One of Flower's responsibilities is to develop leadership potential among young England players and, although England's most pressing need from Vince is for runs - whether at No 3 or No 5 with Joe Root bound to be retained at four - Flower is always predisposed to players of discipline and team ethic as Kevin Pietersen became keenly aware.
It is two-and-a-half years Flower was sacked as England's team director in the wake of an acriminious Ashes whitewash and his rehabilitation as coach of the Lions has had Vince, as captain, at its heart.
"Tactically he's very astute and very calm," Flower said. "His players like playing for him and he communicated very well with his bowlers. I think he's really started to enjoy the responsibility of captaincy and that's been great to see. That's very much part of our job, to give them these experiences."
Vince's England debut was a non-event - a rained off ODI against Ireland in Dublin when all attention surrounded Flower's replacement as team director, Peter Moores, who learned of his sacking immediately after the match. Four Twenty20 internationals have followed, including a level-headed contribution in World T20 against Afghanistan in Delhi, in which he has integrated smoothly into the squad.
Vince's first-class average of 41 is hardly irresistible, but Michael Vaughan, the former England captain and a batsman much in the same mould, believes that he is capable of addressing the rise in quality in Test cricket better than most. That was certainly true for Vaughan, who averaged 37 in first-class cricket but 42 in Tests.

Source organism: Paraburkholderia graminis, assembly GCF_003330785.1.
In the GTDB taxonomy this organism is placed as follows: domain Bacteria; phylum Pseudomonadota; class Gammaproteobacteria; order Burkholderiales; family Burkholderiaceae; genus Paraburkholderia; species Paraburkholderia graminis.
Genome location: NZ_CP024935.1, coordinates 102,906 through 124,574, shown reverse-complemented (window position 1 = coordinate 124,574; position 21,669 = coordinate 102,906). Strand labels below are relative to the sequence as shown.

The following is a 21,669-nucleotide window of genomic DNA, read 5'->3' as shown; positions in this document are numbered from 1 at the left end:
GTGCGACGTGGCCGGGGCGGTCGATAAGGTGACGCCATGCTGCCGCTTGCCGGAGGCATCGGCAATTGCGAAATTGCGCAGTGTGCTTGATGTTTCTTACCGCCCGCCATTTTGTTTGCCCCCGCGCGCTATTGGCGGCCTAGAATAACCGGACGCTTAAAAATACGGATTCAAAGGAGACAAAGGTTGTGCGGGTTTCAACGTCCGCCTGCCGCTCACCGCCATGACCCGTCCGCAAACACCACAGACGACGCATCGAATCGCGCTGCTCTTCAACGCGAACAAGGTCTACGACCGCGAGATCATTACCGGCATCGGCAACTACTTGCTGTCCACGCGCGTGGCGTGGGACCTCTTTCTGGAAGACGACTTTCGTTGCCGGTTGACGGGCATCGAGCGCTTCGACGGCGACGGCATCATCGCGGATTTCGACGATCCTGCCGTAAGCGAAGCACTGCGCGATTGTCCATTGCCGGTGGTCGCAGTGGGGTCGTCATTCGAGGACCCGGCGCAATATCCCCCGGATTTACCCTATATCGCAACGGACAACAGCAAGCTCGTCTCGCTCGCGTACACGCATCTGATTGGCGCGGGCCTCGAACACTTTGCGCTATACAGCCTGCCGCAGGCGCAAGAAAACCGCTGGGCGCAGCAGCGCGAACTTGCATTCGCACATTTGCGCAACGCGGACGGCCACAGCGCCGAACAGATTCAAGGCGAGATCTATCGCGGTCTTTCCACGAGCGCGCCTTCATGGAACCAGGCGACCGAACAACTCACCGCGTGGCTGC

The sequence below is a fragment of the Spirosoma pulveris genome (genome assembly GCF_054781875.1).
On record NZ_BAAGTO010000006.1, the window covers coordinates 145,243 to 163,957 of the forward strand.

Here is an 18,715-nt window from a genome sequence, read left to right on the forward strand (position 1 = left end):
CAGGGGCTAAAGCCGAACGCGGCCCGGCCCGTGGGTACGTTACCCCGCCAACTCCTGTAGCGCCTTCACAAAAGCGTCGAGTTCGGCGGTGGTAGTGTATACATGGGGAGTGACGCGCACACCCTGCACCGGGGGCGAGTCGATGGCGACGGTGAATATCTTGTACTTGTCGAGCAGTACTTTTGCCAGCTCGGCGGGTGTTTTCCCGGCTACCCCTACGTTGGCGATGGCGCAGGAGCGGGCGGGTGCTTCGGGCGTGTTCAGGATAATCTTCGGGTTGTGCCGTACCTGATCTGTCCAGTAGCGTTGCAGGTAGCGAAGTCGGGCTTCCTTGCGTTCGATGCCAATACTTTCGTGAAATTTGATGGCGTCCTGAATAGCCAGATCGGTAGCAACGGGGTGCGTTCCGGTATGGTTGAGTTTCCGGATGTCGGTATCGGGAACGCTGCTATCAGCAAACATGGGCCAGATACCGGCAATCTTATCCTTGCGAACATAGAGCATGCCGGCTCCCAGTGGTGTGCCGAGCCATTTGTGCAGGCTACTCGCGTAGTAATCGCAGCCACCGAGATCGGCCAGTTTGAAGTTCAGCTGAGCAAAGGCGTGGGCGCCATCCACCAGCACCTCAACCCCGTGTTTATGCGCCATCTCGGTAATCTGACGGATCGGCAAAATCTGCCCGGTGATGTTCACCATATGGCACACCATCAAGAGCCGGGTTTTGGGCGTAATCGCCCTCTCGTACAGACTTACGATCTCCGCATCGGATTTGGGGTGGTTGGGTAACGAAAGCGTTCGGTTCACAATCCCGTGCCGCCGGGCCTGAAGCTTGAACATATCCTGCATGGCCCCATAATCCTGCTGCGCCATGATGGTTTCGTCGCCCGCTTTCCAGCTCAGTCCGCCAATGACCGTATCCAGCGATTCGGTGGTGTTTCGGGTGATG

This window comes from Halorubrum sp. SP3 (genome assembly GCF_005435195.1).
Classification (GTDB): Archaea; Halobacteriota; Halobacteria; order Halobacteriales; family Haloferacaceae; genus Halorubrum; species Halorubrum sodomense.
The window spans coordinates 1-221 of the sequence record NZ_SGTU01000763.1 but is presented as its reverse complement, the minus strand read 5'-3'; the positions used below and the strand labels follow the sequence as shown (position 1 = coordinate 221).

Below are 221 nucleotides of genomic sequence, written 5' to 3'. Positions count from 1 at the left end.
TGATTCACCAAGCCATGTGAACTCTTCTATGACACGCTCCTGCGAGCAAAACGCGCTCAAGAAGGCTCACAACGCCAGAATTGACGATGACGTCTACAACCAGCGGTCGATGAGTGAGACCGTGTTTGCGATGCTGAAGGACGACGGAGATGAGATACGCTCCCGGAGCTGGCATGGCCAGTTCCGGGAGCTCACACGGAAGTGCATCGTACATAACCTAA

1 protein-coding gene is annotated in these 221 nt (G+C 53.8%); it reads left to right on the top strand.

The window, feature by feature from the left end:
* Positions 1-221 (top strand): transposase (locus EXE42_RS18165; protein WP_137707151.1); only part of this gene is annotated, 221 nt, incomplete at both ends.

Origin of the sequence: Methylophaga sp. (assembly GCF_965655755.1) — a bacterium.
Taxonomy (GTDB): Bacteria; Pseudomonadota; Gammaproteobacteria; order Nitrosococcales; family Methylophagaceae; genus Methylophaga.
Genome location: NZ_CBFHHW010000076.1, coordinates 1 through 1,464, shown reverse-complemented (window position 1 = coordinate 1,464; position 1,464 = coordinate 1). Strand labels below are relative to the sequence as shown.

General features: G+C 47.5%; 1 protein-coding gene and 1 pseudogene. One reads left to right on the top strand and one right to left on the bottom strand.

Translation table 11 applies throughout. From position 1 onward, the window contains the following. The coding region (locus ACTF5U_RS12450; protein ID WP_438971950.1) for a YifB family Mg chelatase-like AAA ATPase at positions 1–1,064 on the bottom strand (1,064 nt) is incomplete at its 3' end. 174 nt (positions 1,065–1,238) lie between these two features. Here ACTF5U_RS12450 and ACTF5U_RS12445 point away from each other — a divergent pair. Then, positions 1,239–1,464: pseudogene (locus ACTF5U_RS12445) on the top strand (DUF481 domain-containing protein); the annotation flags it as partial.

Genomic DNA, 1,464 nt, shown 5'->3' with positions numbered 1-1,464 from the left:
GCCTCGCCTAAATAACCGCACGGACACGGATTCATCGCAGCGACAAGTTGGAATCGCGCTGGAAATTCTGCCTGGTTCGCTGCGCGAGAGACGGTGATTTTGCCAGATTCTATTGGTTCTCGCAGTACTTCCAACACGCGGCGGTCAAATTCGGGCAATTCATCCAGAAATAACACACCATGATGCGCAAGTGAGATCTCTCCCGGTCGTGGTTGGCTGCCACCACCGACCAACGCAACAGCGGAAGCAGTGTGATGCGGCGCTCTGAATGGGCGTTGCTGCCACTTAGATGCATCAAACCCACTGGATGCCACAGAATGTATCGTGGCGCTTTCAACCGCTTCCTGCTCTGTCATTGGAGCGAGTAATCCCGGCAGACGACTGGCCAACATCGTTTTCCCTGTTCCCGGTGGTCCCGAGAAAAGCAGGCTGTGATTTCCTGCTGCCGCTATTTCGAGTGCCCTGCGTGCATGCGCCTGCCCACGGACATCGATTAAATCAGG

"You have to try to move the team on with better players and I think Vince is the better player," Vaughan said. "He's played well for Hampshire for many years. He's got the right style of game that might even go to another level when he plays Test cricket."
Vaughan would bat Vince at No 3 where Compton has done little to appease his critics since his return. He made 85 as England beat South Africa in the first Test in Durban, followed that with solid returns of 49 and 45, but as the tour progressed did not pass 26 in five innings. His form for Middlesex has also been unspectacular - he averages 24 without a half-century - and if he was omitted he might view a third coming as highly improbable.
Gary Ballance's tortuous form for Yorkshire has also stilled talk of his potential return in the middle order.
Bell, by contrast, has been in bountiful form in his new role of Warwickshire captain, averaging more than 80. It remains to be seen whether the selectors will wish to back-track and return to him so soon, especially at 34, but unless they drop Alex Hales to No 3 to find a place for Sam Robson at the top of the order, they might have to.
As for Vince, in a summer where Sri Lanka and Pakistan are the visitors, it seems a good time to discover in Test cricket whether he has the substance to go with his style.
David Hopps is a general editor at ESPNcricinfo @davidkhopps